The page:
The lack of a clear cause means treatment is often given in hope, rather than on the basis of any evidence of benefit. Antibiotics are sometimes prescribed, the theory being that symptoms are caused by an undetected bacterial infection. But in many cases, such as yours, these are not effective.

Doctors may also prescribe non-steroidal anti-inflammatory drugs, such as diclofenac suppositories, or medicines including tamsulosin, more commonly prescribed to treat an enlarged prostate gland — the idea here is that pelvic pain syndrome is caused by referred pain from the prostate.

Testicular pain (file pic) is surprisingly common and can affect men of any age. The cause, though rarely sinister, is unknown — and so no formal diagnosis or treatment is available. I refer to this symptom as chronic pelvic pain syndrome

Testicular pain (file pic) is surprisingly common and can affect men of any age. The cause, though rarely sinister, is unknown — and so no formal diagnosis or treatment is available. I refer to this symptom as chronic pelvic pain syndrome

However, neither medication is consistently successful.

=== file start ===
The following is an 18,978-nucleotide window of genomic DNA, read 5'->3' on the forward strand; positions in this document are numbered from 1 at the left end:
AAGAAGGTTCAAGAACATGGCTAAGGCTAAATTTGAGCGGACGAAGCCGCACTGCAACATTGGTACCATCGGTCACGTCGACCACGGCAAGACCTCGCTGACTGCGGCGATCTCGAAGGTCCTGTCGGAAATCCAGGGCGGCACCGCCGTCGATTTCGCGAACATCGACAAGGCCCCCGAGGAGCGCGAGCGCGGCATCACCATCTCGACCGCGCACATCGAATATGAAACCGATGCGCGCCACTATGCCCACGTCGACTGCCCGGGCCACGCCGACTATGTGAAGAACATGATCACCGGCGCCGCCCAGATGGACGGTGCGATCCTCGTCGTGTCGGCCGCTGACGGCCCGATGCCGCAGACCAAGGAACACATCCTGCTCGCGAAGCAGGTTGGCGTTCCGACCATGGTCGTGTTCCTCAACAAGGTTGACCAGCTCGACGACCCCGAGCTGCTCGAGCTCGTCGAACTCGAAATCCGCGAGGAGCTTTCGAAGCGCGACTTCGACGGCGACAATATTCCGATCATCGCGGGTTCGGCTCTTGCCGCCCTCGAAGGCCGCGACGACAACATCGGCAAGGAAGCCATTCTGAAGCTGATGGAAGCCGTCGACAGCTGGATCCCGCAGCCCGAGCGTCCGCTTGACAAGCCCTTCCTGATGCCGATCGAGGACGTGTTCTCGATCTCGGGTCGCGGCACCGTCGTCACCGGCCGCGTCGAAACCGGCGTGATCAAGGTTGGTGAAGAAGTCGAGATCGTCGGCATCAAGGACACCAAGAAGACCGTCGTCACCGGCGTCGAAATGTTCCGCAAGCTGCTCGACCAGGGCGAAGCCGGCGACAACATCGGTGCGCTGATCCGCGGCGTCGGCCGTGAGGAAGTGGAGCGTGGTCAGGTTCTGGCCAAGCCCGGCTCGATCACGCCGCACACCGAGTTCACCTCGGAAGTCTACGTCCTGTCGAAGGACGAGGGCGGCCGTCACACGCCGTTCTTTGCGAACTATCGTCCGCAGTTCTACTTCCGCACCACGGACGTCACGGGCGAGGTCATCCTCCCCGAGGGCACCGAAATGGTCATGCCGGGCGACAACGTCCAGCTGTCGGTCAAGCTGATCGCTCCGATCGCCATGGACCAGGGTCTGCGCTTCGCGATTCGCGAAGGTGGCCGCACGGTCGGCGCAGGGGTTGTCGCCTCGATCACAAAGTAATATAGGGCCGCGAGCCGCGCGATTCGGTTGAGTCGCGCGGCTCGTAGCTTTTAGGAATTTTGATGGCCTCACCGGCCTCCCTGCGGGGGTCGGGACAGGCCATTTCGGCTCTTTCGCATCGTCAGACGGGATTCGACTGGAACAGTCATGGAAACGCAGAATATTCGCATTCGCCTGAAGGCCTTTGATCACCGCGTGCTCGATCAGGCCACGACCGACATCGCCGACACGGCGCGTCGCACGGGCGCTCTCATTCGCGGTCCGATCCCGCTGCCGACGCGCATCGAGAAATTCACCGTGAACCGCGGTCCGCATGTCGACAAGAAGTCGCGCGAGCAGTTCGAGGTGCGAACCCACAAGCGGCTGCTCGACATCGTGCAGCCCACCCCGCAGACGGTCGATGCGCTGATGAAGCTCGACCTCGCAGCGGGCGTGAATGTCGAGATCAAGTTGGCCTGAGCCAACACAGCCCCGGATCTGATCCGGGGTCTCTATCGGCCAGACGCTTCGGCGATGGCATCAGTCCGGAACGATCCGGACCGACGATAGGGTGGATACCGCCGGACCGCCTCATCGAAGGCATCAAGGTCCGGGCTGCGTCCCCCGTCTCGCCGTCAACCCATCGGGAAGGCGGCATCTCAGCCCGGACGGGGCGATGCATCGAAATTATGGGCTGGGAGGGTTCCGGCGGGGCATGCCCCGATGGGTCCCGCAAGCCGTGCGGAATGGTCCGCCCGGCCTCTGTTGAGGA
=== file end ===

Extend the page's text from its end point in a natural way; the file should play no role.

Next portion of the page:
It is reassuring that disease has been excluded by your ultrasound scan. But I’m afraid there is no recommended treatment — for most, the issue should go away, but this can take up to a year.

Anecdotally, I have found some of my patients have benefited from taking a pollen extract supplement that contains the natural substance cernilton.

This could be worth a three to six-month trial.

Further to my advice last week concerning the use of induction hobs and risks to people with pacemakers, it has been brought to my attention that the advice sheet from Medtronic, a pacemaker manufacturer, states that the user should stand 2 ft (60cm) away from the hob.

The original inquiry came from a reader unable to find advice in their manufacturer’s manual.

My response followed detailed research, including the advice of two cardiologists and a physicist.

Further to this, I repeat that the magnetic field generated by an induction hob is so limited that if a cooking pan is lifted 2cm up from the hob, it does not get hot.

It seems Medtronic is being cautious, and it may be that induction hobs and pacemakers vary — some even have built-in protections against interference from magnetic fields. The best advice is to heed any manufacturer’s warning and to seek advice from your cardiologist.